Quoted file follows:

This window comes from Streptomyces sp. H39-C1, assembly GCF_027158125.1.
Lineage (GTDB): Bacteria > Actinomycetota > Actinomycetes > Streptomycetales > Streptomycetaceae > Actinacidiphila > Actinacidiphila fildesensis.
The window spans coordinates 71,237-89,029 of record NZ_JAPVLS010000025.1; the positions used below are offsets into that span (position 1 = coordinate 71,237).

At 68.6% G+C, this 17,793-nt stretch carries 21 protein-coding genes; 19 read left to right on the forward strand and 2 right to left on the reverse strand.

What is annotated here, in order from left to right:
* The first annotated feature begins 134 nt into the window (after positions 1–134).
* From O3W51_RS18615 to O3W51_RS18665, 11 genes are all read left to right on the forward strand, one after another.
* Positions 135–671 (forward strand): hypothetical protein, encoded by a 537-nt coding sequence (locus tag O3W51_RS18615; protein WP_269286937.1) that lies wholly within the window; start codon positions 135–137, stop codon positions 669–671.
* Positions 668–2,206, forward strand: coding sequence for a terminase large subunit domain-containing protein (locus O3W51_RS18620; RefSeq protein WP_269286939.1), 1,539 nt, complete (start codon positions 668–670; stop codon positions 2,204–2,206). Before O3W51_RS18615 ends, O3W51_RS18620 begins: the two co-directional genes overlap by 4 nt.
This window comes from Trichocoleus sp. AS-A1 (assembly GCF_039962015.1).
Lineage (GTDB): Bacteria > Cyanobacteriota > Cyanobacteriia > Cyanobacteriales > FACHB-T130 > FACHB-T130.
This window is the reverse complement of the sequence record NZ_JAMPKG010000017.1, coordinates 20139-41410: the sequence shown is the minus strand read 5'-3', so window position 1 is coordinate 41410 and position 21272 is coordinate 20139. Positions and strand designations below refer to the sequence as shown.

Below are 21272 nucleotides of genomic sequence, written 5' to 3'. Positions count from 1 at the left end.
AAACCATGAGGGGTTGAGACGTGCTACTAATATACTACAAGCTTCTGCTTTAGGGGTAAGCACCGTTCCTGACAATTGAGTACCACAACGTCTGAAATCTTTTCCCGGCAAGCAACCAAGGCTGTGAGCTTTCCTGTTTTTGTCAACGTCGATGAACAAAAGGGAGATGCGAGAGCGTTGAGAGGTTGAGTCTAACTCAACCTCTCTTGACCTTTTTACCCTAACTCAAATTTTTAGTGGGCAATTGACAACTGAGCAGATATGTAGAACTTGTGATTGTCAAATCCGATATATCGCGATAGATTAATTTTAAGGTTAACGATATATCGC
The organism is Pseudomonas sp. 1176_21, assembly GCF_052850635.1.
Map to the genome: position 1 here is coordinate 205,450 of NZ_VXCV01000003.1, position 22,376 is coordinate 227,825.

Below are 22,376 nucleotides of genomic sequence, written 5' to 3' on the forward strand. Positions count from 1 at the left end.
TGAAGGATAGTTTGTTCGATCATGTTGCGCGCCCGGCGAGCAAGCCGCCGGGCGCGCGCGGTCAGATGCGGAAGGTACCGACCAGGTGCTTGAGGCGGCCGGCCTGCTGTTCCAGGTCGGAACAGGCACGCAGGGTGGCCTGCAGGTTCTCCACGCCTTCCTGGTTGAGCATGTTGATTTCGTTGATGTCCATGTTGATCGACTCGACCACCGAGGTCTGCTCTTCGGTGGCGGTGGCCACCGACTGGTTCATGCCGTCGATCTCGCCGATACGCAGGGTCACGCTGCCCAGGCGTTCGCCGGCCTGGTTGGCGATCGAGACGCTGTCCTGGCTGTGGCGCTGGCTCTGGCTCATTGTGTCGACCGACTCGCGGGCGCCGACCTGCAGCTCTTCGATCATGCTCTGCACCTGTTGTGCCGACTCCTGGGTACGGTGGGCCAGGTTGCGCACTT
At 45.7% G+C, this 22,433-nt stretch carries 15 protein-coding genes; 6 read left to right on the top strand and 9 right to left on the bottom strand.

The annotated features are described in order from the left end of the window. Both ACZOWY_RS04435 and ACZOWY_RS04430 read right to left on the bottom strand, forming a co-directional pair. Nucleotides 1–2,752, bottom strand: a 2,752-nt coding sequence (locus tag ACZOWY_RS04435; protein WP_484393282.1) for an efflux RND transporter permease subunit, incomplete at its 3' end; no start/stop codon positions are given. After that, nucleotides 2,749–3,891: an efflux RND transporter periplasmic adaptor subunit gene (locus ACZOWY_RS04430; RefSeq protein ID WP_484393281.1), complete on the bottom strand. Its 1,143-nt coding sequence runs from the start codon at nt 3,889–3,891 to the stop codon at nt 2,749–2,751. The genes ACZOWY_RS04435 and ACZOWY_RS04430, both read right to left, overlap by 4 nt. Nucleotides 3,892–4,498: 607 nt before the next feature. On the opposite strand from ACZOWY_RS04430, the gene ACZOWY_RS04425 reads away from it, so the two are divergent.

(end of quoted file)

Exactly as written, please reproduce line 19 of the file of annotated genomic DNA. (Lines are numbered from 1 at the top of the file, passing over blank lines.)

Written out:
At 45.7% G+C, this 22,433-nt stretch carries 15 protein-coding genes; 6 read left to right on the top strand and 9 right to left on the bottom strand.